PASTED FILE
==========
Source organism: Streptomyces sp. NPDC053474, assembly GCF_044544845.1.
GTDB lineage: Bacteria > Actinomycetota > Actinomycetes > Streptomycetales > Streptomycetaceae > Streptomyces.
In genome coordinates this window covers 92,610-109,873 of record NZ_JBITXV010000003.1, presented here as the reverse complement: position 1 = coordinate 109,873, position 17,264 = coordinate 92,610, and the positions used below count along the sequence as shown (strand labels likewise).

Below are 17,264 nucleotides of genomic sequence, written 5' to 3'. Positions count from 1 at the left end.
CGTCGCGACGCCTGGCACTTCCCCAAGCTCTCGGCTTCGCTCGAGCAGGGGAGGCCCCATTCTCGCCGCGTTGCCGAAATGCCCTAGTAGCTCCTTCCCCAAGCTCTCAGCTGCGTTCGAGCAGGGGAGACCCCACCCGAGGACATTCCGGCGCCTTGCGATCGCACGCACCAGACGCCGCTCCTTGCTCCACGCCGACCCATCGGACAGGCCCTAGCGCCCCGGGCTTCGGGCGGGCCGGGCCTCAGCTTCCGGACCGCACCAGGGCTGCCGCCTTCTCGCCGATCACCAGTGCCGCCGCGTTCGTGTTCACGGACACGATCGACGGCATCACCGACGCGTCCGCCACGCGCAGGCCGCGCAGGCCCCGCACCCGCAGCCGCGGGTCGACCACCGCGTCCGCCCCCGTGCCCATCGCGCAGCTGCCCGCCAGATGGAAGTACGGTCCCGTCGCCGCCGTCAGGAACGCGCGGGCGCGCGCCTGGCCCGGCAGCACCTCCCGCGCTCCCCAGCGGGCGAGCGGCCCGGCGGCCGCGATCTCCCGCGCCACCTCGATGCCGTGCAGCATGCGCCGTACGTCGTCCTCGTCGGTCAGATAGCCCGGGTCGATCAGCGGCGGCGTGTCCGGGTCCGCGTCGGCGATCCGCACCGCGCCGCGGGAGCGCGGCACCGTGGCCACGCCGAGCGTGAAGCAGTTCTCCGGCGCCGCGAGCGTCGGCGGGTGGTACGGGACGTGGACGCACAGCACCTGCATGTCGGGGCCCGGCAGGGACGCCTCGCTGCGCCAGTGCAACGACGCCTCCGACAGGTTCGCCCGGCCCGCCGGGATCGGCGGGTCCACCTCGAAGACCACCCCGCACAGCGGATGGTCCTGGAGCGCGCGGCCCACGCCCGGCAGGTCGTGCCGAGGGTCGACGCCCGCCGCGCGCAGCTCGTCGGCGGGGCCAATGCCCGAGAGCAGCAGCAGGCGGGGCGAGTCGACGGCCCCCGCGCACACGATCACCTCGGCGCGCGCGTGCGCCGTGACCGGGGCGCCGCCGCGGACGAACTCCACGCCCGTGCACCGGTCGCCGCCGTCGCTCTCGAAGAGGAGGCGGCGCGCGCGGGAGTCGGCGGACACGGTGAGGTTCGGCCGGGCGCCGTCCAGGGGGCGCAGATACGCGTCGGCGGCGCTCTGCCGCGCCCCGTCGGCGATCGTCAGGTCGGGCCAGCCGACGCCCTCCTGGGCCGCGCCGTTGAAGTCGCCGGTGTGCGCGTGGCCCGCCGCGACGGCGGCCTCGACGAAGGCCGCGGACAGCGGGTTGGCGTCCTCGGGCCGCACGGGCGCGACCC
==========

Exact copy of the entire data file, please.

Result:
Source organism: Streptomyces sp. NPDC053474, assembly GCF_044544845.1.
GTDB lineage: Bacteria > Actinomycetota > Actinomycetes > Streptomycetales > Streptomycetaceae > Streptomyces.
In genome coordinates this window covers 92,610-109,873 of record NZ_JBITXV010000003.1, presented here as the reverse complement: position 1 = coordinate 109,873, position 17,264 = coordinate 92,610, and the positions used below count along the sequence as shown (strand labels likewise).

Below are 17,264 nucleotides of genomic sequence, written 5' to 3'. Positions count from 1 at the left end.
CGTCGCGACGCCTGGCACTTCCCCAAGCTCTCGGCTTCGCTCGAGCAGGGGAGGCCCCATTCTCGCCGCGTTGCCGAAATGCCCTAGTAGCTCCTTCCCCAAGCTCTCAGCTGCGTTCGAGCAGGGGAGACCCCACCCGAGGACATTCCGGCGCCTTGCGATCGCACGCACCAGACGCCGCTCCTTGCTCCACGCCGACCCATCGGACAGGCCCTAGCGCCCCGGGCTTCGGGCGGGCCGGGCCTCAGCTTCCGGACCGCACCAGGGCTGCCGCCTTCTCGCCGATCACCAGTGCCGCCGCGTTCGTGTTCACGGACACGATCGACGGCATCACCGACGCGTCCGCCACGCGCAGGCCGCGCAGGCCCCGCACCCGCAGCCGCGGGTCGACCACCGCGTCCGCCCCCGTGCCCATCGCGCAGCTGCCCGCCAGATGGAAGTACGGTCCCGTCGCCGCCGTCAGGAACGCGCGGGCGCGCGCCTGGCCCGGCAGCACCTCCCGCGCTCCCCAGCGGGCGAGCGGCCCGGCGGCCGCGATCTCCCGCGCCACCTCGATGCCGTGCAGCATGCGCCGTACGTCGTCCTCGTCGGTCAGATAGCCCGGGTCGATCAGCGGCGGCGTGTCCGGGTCCGCGTCGGCGATCCGCACCGCGCCGCGGGAGCGCGGCACCGTGGCCACGCCGAGCGTGAAGCAGTTCTCCGGCGCCGCGAGCGTCGGCGGGTGGTACGGGACGTGGACGCACAGCACCTGCATGTCGGGGCCCGGCAGGGACGCCTCGCTGCGCCAGTGCAACGACGCCTCCGACAGGTTCGCCCGGCCCGCCGGGATCGGCGGGTCCACCTCGAAGACCACCCCGCACAGCGGATGGTCCTGGAGCGCGCGGCCCACGCCCGGCAGGTCGTGCCGAGGGTCGACGCCCGCCGCGCGCAGCTCGTCGGCGGGGCCAATGCCCGAGAGCAGCAGCAGGCGGGGCGAGTCGACGGCCCCCGCGCACACGATCACCTCGGCGCGCGCGTGCGCCGTGACCGGGGCGCCGCCGCGGACGAACTCCACGCCCGTGCACCGGTCGCCGCCGTCGCTCTCGAAGAGGAGGCGGCGCGCGCGGGAGTCGGCGGACACGGTGAGGTTCGGCCGGGCGCCGTCCAGGGGGCGCAGATACGCGTCGGCGGCGCTCTGCCGCGCCCCGTCGGCGATCGTCAGGTCGGGCCAGCCGACGCCCTCCTGGGCCGCGCCGTTGAAGTCGCCGGTGTGCGCGTGGCCCGCCGCGACGGCGGCCTCGACGAAGGCCGCGGACAGCGGGTTGGCGTCCTCGGGCCGCACGGGCGCGACCC